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Live Reviews

Gent Jazz Festival 2010: Days 1-5

By Published: August 10, 2010
Corea and Haynes were soon locking tight in a rapid exchange of rhythmic strikes, egging each other on, until McBride would deliver one of his largely unaccompanied solos. The speed and precision of his fingering was staggering to behold, and this is at the service of the music itself. Yes, he's showing off, but he's also telling a melodic tale. Garrett was so overcome by the energy that his solos would often climax with a barking, honking eruption, as if he couldn't find any other way to reach his peak. The octogenarian Haynes can join Paul Motian in the ranks of sticksmen who appear to be half of their real age. His stamina and strength remain remarkable. His accents include great heart-jumping explosions and some of the most delicate cymbal strokes possible.

The band's 90 minute set was compelling enough, but when it looked for a while as though they wouldn't be playing an encore, suddenly Haynes started rapping, then shifted to the drums and a gradual momentum took over for what turned into a completely spontaneous James Brown jam, for the next 30 minutes. It began with "Get On The Good Foot" and was then overtaken by "Sex Machine." Due to the massive amount of resourcefulness to draw from, this managed to sustain its quite remarkable vigour for a multi-phased rolling funkathon, which saw some unheard-of permutations as Garrett, McBride and Haynes passed the MC relay baton. Corea took a drum solo. Vijay Iyer took up a boogie woogie position at the other end of the piano and at one stage he, Corea and Hiromi were all sharing the same keyboard. She was the extra guest-member of Stanley Clarke's band, due to appear the following day, but it became clear at their gig the next night that the other players jumping up on stage were the drummer Ronald Bruner Jr and keyboardist Ruslan Sirota. By this time, the other members of Iyer's trio were also involved, with Marcus Gilmore taking up the funk-step, whilst bassist Stephan Crump soloed and vocalised simultaneously. The audience swiftly became crazed, urged into mass handclapping and singing, with Corea guiding the syncopations with his own off-beat palm-strikes.

It was very much like a jazz dream, but this was a waking reality. An absolutely incredible set turned into a massive marquee party. We might be accustomed to experiencing this kind of loosened-up session in a bar or club setting, with less stellar musicians involved, but this was the ultimate jazz superjam, on a mega-scale.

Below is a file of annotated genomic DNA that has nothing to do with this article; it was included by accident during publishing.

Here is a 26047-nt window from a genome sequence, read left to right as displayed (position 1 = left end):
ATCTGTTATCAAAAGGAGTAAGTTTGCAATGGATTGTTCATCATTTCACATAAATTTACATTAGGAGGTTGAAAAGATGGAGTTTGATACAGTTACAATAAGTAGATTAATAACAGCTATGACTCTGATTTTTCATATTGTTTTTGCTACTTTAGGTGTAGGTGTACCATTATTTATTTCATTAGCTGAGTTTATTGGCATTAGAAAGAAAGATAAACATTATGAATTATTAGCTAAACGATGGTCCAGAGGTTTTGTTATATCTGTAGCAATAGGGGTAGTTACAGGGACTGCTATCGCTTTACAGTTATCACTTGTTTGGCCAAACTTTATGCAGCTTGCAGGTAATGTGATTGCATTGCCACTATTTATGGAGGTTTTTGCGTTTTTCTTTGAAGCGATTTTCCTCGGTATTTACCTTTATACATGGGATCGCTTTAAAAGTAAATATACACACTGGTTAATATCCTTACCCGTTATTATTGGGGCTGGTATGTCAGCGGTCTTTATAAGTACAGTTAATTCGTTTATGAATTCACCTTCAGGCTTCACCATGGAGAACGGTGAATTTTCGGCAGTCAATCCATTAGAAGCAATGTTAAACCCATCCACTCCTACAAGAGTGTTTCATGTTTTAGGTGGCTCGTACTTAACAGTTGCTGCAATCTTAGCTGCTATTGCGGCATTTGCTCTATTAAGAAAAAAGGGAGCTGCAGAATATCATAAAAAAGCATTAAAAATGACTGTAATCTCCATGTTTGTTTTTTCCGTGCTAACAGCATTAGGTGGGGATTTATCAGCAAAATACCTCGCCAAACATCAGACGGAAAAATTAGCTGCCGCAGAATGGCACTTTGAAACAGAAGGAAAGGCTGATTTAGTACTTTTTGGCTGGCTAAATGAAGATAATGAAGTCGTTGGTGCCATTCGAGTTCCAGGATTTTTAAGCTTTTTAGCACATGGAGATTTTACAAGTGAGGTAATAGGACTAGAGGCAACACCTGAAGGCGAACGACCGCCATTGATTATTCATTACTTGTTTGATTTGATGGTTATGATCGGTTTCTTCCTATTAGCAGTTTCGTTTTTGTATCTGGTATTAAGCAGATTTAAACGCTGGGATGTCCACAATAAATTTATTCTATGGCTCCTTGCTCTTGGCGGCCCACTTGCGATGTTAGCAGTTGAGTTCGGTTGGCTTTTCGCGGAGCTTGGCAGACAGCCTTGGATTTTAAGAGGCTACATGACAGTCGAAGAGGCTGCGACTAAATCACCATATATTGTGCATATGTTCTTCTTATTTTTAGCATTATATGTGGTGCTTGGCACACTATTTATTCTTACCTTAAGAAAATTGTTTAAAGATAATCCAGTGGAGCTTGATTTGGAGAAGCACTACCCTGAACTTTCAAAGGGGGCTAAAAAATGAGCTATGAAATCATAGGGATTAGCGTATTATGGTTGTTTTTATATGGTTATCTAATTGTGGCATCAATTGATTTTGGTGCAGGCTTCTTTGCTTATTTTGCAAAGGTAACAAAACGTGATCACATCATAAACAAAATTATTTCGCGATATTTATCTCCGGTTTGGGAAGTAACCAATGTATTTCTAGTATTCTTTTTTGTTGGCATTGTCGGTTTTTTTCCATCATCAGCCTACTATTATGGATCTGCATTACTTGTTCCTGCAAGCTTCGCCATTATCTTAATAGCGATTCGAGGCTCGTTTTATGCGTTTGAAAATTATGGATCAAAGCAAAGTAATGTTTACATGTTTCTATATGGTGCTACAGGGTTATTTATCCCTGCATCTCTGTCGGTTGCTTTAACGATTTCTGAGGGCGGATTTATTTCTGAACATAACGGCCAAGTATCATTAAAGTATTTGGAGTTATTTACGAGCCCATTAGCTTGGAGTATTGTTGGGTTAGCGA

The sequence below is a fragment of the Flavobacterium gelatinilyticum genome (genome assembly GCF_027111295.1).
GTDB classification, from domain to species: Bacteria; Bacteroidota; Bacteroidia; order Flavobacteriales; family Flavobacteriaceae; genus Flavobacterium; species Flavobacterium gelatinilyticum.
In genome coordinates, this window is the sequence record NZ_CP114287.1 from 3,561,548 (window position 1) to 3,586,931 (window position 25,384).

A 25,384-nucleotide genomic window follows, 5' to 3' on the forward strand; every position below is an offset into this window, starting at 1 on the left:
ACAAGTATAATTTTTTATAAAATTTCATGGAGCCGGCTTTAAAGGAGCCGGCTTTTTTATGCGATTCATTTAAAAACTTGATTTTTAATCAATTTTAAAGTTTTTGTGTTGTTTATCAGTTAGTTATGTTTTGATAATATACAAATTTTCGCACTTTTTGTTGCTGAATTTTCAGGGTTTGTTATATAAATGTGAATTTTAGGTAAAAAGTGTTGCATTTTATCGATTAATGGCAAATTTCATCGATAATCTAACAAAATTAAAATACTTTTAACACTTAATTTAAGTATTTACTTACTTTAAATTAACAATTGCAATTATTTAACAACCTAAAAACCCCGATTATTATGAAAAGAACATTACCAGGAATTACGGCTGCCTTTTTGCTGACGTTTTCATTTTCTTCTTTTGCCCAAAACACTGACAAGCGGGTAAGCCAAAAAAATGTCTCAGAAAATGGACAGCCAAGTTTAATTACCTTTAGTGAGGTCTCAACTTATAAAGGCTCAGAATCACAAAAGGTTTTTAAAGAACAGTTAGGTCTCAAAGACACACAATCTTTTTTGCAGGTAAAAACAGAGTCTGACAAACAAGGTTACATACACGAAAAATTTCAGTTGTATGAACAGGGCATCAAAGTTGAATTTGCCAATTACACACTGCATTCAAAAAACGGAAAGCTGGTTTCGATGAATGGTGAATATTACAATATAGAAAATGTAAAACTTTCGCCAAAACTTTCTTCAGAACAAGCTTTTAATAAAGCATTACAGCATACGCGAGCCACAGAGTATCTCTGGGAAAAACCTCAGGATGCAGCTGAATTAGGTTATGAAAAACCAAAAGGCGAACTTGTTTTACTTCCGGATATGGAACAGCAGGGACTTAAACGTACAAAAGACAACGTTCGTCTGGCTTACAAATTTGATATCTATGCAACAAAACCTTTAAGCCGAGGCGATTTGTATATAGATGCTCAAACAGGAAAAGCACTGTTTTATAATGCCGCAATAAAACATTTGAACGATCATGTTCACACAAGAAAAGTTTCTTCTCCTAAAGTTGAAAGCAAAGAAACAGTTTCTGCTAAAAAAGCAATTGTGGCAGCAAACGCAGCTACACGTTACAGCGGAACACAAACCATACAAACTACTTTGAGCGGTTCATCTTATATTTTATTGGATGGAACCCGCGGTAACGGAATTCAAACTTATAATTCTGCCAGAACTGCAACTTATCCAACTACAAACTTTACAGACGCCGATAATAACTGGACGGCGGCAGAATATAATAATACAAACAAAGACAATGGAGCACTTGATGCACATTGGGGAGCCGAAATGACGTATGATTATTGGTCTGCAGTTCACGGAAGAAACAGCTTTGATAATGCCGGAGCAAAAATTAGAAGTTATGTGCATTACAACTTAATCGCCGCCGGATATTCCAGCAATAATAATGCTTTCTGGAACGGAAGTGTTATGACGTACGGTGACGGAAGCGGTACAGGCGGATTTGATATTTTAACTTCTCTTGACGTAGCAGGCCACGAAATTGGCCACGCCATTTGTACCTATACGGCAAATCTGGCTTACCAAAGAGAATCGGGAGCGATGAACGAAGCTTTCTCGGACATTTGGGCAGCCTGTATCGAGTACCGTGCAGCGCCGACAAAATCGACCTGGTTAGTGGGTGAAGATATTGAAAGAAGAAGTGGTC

July 10: Toots Thielemans/The Stanley Clarke Band/The Julian Lage Group

Perhaps because of some confusion with his fellow guitarist Lage Lund, I'd filed Julian Lage away in my mind as a mellow-inclined painter of washes, having only heard a few of his tunes on the radio. Witnessing the (Julian) Lage band onstage turned out to be something of a revelation. It's always invigorating to see a band who are still slightly in awe of the large-crowd festival experience. There was a palpable sense that the Gent audience were discovering the stripling Lage too, both sides extending their tentacles and liking what they smelt/felt. This made the band work harder, genuinely communicating with music that was exceptionally entertaining, without losing its bite. The leader was joined by saxophonist Daniel Blake, celloman Aristides Rivas, bassist Jorge Roeder and percussionist Tupac Mantilla.

Mantilla had his percussion arranged in kit fashion, with an abundance of small Afro-Latin drums and North African/Middle Eastern frame drums. He was also using two cajons, one in bass drum position, with a foot-pedal, the other slapped in the traditional manner. Mantilla was so enthusiastic that he couldn't contain himself any longer, rushing over to use Roeder's upright bass as an extension of his kit. Lage would keep up the dynamism by prompting several in-band permutations, setting up fleeting duos or trios.

Lage employs a very metallic snap to his strings, playing with a percussive attack. There's almost no reverb, and his axe approaches the sound of a dobro. Indeed, there is a strong country aroma, with shades of Hank Williams, Jimmie Rodgers and Willie Nelson to the sharp-picked runs. Lage embraces a multitude of American roots influences, even travelling across the ocean to the land of flamenco. He and his band emanated an unbridled enthusiasm, their mostly original compositions burning up the marquee.

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